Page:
Investigation: Hundreds of Thousands Worth of City Property Reported Missing by City Of San Diego - NBC 7 San Diego

Investigation: Hundreds of Thousands Worth of City Property Reported Missing by City Of San Diego

Paid for by taxpayers, hundreds of items such as shotguns and bicycles are nowhere to be found



    City Property Missing by City of San Diego

    Hundreds of thousands of dollars worth of missing items reported by city employees. NBC 7's Danny Freeman has more on how this may be affecting taxpayers. (Published Friday, Aug. 9, 2019)

    Ten shotguns, 93 bicycles, a boat, a golf cart, shoes: all city-owned property reported lost or stolen in the City of San Diego.

    Since 2014, according to records obtained by NBC 7 Investigates, city employees reported over $800,000 worth of missing items.

    “The taxpayers are the victim here when property gets stolen,” said Haney Hong, President of the San Diego County Taxpayers Association. “This is real money, and it’s all taxpayer property.”

    The city says they have a system for keeping track of all the lost or stolen items. Employees report the missing item and the city opens a police investigation.

    Hong added, “We should expect, folks that taxpayers entrust, city employees to make sure that when something is stolen there are procedures in place to make sure that doesn’t happen again.”

    NBC 7 Investigates submitted public records requests to municipalities across San Diego County.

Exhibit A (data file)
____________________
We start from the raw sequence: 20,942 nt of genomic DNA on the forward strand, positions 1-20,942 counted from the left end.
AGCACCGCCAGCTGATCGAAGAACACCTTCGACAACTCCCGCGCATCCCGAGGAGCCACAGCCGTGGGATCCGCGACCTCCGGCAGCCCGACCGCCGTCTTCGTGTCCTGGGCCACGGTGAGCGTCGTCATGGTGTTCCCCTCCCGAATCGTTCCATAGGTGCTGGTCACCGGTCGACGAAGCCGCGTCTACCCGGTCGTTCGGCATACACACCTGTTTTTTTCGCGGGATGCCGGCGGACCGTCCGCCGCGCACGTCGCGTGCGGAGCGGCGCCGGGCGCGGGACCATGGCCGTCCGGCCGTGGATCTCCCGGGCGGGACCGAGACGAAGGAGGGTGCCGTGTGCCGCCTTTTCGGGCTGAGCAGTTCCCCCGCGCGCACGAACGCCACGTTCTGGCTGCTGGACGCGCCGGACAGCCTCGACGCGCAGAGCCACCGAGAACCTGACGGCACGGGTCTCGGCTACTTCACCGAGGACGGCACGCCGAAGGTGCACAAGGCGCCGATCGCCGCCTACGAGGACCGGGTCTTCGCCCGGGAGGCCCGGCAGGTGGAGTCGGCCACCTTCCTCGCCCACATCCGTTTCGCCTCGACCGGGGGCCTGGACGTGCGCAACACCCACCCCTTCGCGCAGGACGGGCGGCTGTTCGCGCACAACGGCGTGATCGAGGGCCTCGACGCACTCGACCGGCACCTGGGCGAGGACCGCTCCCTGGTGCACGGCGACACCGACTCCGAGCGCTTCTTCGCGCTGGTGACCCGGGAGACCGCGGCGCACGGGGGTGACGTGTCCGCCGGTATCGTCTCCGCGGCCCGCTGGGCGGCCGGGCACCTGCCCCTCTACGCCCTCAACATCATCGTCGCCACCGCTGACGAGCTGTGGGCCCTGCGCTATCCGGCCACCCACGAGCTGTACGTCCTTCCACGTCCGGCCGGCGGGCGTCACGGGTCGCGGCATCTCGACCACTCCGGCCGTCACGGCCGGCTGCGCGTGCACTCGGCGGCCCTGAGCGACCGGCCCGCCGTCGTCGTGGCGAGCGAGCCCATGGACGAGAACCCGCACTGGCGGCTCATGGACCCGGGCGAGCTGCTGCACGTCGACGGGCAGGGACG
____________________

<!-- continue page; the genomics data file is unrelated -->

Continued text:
Only six cities, including the City of San Diego, keep track of lost or stolen items. NBC 7 Investigates is waiting for a response from the County of San Diego and Poway.

    Of the lost or stolen items reported by the City of La Mesa were a $4,000 crosswalk sign, 21 cactus plants, three solar panels, 22 plants, and firefighter gear.

    In San Marcos; landscaping equipment, a pressure washer, and a chainsaw were all reported missing.

    Whereas in Coronado hundreds of dollars worth of library DVDs remain unaccounted for.

    None of the 11 remaining cities in San Diego County maintain records of lost or stolen items.

    Hong from the Taxpayers Association added that some smaller cities could find the cost of tracking lost or stolen items greater than the value of the missing property.

    But he emphasized the cost is still real.

    “It doesn't matter if it's $5, $100,000 or a million dollars,” said Hong. “Think about the number of police officers you could hire and pay their salaries for a year.”